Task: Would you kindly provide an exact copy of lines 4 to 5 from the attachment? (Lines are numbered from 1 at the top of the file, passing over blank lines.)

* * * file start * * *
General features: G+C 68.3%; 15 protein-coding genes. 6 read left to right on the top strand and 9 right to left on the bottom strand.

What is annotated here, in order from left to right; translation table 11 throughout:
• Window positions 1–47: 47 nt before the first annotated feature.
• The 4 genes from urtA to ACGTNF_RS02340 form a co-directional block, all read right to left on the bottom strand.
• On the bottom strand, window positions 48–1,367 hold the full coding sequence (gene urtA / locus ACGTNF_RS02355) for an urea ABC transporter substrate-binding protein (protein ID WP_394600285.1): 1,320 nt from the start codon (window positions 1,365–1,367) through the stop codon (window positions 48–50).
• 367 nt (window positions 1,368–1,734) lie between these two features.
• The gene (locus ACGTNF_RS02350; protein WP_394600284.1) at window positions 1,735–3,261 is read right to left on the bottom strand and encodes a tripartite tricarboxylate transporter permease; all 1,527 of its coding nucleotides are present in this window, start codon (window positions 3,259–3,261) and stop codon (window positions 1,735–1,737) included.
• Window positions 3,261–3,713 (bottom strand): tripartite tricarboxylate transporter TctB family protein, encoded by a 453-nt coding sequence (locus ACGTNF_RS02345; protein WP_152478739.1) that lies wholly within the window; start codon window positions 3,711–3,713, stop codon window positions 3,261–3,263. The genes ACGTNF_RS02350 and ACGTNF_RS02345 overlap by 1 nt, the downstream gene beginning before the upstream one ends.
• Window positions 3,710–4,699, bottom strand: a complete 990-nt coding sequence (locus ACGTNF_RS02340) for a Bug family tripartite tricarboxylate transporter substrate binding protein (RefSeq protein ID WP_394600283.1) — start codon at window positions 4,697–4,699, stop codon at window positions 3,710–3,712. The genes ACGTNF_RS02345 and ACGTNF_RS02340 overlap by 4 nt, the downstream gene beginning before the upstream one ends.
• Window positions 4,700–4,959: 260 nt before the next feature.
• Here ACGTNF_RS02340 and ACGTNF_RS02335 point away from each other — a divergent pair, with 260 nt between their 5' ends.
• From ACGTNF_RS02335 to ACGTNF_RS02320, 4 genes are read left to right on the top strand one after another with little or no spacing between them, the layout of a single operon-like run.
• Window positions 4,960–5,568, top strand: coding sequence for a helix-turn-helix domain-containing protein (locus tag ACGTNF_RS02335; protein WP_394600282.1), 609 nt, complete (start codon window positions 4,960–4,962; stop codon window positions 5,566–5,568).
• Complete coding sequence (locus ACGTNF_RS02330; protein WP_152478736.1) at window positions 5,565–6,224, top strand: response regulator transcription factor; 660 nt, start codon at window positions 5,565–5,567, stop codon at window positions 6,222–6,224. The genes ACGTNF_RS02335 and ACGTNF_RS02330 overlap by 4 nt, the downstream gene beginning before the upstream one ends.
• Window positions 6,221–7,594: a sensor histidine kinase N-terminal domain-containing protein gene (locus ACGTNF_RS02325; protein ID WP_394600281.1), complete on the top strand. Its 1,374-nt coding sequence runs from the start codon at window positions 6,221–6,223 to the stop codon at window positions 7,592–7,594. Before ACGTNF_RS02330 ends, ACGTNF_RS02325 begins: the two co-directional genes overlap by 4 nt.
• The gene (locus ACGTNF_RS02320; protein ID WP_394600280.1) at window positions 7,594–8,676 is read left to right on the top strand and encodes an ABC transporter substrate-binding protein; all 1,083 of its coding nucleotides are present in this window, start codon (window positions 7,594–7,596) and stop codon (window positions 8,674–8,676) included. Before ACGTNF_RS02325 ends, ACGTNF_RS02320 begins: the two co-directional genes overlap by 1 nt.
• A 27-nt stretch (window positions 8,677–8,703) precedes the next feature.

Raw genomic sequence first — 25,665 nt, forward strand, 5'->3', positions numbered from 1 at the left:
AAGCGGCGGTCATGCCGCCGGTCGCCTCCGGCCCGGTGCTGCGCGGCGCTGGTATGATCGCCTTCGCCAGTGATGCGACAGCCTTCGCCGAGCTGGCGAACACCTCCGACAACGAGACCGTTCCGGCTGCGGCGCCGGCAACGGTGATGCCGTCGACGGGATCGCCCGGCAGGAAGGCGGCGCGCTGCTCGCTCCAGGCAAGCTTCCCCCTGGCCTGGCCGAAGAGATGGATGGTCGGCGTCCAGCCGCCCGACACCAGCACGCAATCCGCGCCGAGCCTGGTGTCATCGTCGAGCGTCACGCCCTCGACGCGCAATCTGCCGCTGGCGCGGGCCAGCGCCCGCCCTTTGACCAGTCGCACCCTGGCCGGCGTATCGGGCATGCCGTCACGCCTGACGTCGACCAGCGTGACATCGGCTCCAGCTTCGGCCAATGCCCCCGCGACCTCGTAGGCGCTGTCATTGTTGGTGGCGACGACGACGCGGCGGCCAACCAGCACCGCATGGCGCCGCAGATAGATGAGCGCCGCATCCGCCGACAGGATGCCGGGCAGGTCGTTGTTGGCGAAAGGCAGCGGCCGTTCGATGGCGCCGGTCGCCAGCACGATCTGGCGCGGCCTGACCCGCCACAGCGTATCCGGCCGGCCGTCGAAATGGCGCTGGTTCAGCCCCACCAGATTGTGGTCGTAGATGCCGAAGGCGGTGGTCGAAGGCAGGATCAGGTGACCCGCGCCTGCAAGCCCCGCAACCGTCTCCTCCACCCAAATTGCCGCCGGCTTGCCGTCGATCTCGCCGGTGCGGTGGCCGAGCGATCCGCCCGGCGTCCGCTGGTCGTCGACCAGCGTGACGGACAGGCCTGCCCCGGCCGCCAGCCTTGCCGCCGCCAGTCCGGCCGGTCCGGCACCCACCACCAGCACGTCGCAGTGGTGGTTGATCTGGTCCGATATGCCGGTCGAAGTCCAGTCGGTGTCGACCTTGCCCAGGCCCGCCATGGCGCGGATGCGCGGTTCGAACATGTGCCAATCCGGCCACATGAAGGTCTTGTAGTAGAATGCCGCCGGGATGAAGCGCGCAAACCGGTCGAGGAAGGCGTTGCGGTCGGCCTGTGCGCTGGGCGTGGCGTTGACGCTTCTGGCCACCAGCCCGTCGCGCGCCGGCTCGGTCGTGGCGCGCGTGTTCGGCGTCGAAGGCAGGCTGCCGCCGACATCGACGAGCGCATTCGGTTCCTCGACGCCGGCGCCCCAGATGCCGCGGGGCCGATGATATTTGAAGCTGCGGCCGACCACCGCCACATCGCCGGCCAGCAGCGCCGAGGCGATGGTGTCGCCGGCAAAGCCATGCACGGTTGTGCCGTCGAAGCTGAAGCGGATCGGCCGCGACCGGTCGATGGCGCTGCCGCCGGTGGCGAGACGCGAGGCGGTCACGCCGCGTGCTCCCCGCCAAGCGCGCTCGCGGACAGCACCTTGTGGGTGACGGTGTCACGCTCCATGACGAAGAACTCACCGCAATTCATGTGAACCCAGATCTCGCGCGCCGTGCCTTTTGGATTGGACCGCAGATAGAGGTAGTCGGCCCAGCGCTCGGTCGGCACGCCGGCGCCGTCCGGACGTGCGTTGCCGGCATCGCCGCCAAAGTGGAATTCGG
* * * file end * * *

• The 4 genes from urtA to ACGTNF_RS02340 form a co-directional block, all read right to left on the bottom strand.
• On the bottom strand, window positions 48–1,367 hold the full coding sequence (gene urtA / locus ACGTNF_RS02355) for an urea ABC transporter substrate-binding protein (protein ID WP_394600285.1): 1,320 nt from the start codon (window positions 1,365–1,367) through the stop codon (window positions 48–50).